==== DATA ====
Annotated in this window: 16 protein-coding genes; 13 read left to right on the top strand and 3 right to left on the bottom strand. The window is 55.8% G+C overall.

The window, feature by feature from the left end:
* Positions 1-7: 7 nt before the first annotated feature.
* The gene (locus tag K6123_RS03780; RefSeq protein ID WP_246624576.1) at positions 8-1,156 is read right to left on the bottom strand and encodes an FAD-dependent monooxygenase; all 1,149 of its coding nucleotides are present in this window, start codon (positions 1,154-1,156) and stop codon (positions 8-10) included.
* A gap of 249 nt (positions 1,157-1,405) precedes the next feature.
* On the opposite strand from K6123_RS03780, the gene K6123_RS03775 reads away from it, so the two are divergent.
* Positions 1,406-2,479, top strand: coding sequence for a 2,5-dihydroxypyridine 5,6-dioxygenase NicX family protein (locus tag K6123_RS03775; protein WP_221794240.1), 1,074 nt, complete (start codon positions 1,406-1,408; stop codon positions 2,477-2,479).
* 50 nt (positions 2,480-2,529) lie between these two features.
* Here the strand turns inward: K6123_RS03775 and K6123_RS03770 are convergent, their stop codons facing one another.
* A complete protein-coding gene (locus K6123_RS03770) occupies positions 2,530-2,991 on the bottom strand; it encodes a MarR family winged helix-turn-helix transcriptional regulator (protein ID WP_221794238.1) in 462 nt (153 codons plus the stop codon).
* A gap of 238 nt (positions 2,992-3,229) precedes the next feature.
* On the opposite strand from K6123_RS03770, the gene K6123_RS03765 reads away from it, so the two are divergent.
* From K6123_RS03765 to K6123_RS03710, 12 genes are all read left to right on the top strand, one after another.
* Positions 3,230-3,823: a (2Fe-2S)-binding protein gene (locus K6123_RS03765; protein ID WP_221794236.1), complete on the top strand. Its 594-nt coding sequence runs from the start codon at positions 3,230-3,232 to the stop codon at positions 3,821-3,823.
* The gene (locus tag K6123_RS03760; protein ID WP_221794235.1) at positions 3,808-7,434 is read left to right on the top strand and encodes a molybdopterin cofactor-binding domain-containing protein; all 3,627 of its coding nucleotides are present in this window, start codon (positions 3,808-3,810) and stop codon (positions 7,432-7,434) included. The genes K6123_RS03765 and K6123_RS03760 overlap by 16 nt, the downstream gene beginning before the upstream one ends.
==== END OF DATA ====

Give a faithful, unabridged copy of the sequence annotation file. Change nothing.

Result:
Annotated in this window: 16 protein-coding genes; 13 read left to right on the top strand and 3 right to left on the bottom strand. The window is 55.8% G+C overall.

The window, feature by feature from the left end:
* Positions 1-7: 7 nt before the first annotated feature.
* The gene (locus tag K6123_RS03780; RefSeq protein ID WP_246624576.1) at positions 8-1,156 is read right to left on the bottom strand and encodes an FAD-dependent monooxygenase; all 1,149 of its coding nucleotides are present in this window, start codon (positions 1,154-1,156) and stop codon (positions 8-10) included.
* A gap of 249 nt (positions 1,157-1,405) precedes the next feature.
* On the opposite strand from K6123_RS03780, the gene K6123_RS03775 reads away from it, so the two are divergent.
* Positions 1,406-2,479, top strand: coding sequence for a 2,5-dihydroxypyridine 5,6-dioxygenase NicX family protein (locus tag K6123_RS03775; protein WP_221794240.1), 1,074 nt, complete (start codon positions 1,406-1,408; stop codon positions 2,477-2,479).
* 50 nt (positions 2,480-2,529) lie between these two features.
* Here the strand turns inward: K6123_RS03775 and K6123_RS03770 are convergent, their stop codons facing one another.
* A complete protein-coding gene (locus K6123_RS03770) occupies positions 2,530-2,991 on the bottom strand; it encodes a MarR family winged helix-turn-helix transcriptional regulator (protein ID WP_221794238.1) in 462 nt (153 codons plus the stop codon).
* A gap of 238 nt (positions 2,992-3,229) precedes the next feature.
* On the opposite strand from K6123_RS03770, the gene K6123_RS03765 reads away from it, so the two are divergent.
* From K6123_RS03765 to K6123_RS03710, 12 genes are all read left to right on the top strand, one after another.
* Positions 3,230-3,823: a (2Fe-2S)-binding protein gene (locus K6123_RS03765; protein ID WP_221794236.1), complete on the top strand. Its 594-nt coding sequence runs from the start codon at positions 3,230-3,232 to the stop codon at positions 3,821-3,823.
* The gene (locus tag K6123_RS03760; protein ID WP_221794235.1) at positions 3,808-7,434 is read left to right on the top strand and encodes a molybdopterin cofactor-binding domain-containing protein; all 3,627 of its coding nucleotides are present in this window, start codon (positions 3,808-3,810) and stop codon (positions 7,432-7,434) included. The genes K6123_RS03765 and K6123_RS03760 overlap by 16 nt, the downstream gene beginning before the upstream one ends.